I wouldn’t go that far, but it was well worth $35 and the fifteen-minute drive in to San Francisco.

Tuesday, August 26, 2014

What IS my cooking?

happy homework days are here again
On our last night in Wales we were sitting under an umbrella in the garden of a grotty pub waiting for our fish n’ chips as hundreds of shrieking sea gulls wheeled overhead. (“We’re not responsible for what the gulls do,” the dour barman had said before suggesting we sit under that umbrella.) Looking anguished, Isabel said, “I really can’t wait to get home so I can eat food I like.”

 “Aha!” I said. “So you do miss my cooking!”

She studied me for a moment then replied, “You never make the same thing twice. I don’t even know what your cooking is.”

How sharper than a serpent’s tooth. Isabel wasn't being 100% fair, as I pointed out to her. I make the same green salad almost every night and the same kale salad every couple of weeks. Same pesto, same brownies, same popovers, same carnitas, same cole slaw, same cornbread, same pancakes, the list is long. But there was truth in her words. When I started this blog, I became obsessed with trying new recipes. And it's been big, big fun.

Since returning home from vacation, I’ve cooked only recipes that I've tried before. As an experiment and to silence critics. Is it a coincidence that I’ve only written one blog post in two weeks?

Here’s what I’ve learned:

A lot of the dishes I tried once and chirped about in recent years didn't sit well on second making. A short list of recipes that didn’t survive round two: Ed Lee’s piggy burgers from Smoke and Pickles, Smitten Kitchen’s gnocchi in tomato broth, Smitten Kitchen’s red wine velvet cake, Smitten Kitchen’s Mexican-style eggs. There were no outright failures here, but for whatever reason, we changed our minds about all of these dishes.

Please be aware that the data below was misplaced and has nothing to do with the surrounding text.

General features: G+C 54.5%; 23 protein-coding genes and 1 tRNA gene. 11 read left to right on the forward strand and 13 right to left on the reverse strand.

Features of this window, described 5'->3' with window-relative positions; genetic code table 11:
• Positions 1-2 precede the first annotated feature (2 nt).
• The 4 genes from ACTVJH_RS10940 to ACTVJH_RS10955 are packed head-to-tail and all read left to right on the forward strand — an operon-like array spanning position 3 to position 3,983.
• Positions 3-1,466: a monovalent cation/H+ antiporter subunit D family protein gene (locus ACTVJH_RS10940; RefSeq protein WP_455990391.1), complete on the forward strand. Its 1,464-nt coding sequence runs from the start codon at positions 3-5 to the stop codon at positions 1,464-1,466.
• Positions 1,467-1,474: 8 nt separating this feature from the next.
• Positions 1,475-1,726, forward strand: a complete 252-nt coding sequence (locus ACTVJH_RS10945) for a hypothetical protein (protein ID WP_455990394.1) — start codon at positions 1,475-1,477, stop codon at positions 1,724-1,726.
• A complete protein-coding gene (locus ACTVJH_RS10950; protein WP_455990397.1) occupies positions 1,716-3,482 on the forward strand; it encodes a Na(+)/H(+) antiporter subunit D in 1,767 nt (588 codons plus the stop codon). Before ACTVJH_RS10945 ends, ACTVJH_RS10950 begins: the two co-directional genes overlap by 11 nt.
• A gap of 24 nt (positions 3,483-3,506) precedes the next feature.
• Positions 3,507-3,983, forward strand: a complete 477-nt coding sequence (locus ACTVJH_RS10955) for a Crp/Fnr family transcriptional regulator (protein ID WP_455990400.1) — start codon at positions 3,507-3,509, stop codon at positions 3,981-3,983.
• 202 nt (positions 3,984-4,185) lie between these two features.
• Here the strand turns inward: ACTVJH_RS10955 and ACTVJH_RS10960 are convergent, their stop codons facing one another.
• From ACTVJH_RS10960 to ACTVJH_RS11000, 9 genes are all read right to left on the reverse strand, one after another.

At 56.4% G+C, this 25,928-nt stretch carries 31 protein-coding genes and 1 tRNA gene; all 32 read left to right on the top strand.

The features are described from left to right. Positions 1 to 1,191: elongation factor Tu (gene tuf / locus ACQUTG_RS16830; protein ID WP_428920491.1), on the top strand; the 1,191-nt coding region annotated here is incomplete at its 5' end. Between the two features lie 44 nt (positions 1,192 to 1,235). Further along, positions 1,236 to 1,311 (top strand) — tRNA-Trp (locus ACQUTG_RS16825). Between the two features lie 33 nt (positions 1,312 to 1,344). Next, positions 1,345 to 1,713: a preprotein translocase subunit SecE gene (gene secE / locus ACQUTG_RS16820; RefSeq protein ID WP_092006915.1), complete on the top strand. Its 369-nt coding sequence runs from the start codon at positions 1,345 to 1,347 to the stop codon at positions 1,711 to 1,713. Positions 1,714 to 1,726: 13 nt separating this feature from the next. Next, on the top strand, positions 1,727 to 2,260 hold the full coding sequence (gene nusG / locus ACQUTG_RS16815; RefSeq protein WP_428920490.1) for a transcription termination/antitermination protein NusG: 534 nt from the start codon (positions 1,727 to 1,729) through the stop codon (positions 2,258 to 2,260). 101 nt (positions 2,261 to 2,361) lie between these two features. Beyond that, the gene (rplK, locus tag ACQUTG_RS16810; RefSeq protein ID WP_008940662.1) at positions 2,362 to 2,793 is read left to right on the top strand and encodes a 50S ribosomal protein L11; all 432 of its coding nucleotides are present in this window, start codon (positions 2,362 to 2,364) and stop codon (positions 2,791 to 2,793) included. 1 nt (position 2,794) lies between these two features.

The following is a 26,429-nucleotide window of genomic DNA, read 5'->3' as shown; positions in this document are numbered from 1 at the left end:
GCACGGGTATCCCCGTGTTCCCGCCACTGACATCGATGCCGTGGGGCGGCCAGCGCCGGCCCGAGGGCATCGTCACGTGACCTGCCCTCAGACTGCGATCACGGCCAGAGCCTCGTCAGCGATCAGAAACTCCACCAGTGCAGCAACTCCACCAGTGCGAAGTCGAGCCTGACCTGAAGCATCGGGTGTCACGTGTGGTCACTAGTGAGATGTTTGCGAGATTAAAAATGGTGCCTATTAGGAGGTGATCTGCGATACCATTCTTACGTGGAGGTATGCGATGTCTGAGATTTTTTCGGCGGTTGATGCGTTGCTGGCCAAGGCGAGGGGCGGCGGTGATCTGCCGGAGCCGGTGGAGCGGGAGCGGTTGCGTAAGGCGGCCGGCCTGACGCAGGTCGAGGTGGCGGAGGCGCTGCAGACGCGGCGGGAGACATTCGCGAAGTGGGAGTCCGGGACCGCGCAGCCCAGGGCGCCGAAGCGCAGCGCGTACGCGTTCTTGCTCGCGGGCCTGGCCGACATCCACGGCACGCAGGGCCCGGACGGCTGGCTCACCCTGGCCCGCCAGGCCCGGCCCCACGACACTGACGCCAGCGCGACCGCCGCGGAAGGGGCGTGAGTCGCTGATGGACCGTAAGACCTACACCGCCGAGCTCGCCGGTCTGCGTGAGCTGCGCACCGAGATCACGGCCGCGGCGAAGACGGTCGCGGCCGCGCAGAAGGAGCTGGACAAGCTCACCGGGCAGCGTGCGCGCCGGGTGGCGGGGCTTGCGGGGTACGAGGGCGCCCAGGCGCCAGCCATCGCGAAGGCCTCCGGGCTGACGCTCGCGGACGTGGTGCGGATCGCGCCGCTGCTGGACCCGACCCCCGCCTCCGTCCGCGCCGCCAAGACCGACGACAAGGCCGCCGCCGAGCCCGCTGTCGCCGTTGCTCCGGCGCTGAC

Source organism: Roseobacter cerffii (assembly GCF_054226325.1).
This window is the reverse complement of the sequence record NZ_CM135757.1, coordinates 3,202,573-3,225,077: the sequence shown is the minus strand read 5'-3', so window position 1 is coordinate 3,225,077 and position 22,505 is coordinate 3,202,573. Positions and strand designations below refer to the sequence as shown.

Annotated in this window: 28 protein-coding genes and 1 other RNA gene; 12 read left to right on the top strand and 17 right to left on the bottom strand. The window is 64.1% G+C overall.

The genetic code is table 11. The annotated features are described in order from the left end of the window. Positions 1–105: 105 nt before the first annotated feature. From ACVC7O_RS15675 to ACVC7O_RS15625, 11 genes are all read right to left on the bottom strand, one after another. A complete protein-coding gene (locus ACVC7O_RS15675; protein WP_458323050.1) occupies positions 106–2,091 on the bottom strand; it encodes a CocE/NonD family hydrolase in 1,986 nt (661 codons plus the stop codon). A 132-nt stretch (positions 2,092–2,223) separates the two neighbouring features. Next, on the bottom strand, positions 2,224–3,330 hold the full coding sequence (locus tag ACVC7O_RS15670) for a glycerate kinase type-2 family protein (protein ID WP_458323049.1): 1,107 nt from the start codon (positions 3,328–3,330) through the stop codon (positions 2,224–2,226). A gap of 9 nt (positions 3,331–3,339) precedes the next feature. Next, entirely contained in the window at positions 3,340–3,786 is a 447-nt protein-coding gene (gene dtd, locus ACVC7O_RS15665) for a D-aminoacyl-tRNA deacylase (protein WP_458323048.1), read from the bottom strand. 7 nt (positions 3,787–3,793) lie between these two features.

A few recipes held up beautifully. Smitten Kitchen’s immense and cheesy eggplant calzone was even more popular the second time than the first. Also great: The cocoa-cumin tri-tip from Eat Good Food and Dorie Greenspan’s chocolate gingerbread

You don't really know a dish until you've made it a few times. I didn't really know any of these dishes and it makes sense that some of them lost their luster on closer acquaintance. It was only when I started mining the deep past that I began consistently digging up treasures. Pre-blog, I had what some people call “a rotation.” Easy, reliable dishes that I made again and again. Unsurprisingly, everything from this pool of recipes has been fabulous. Roughly once a week I used to serve Marcella Hazan’s famous chicken with lemons. How did I live without it all these years? I made it last week, I’m making it again tonight, and if you've never had it, you must try it. Rub a roasting chicken all over with kosher salt (under the skin, on the skin, in the cavity) and let it sit in your refrigerator overnight. Then proceed with Hazan’s recipe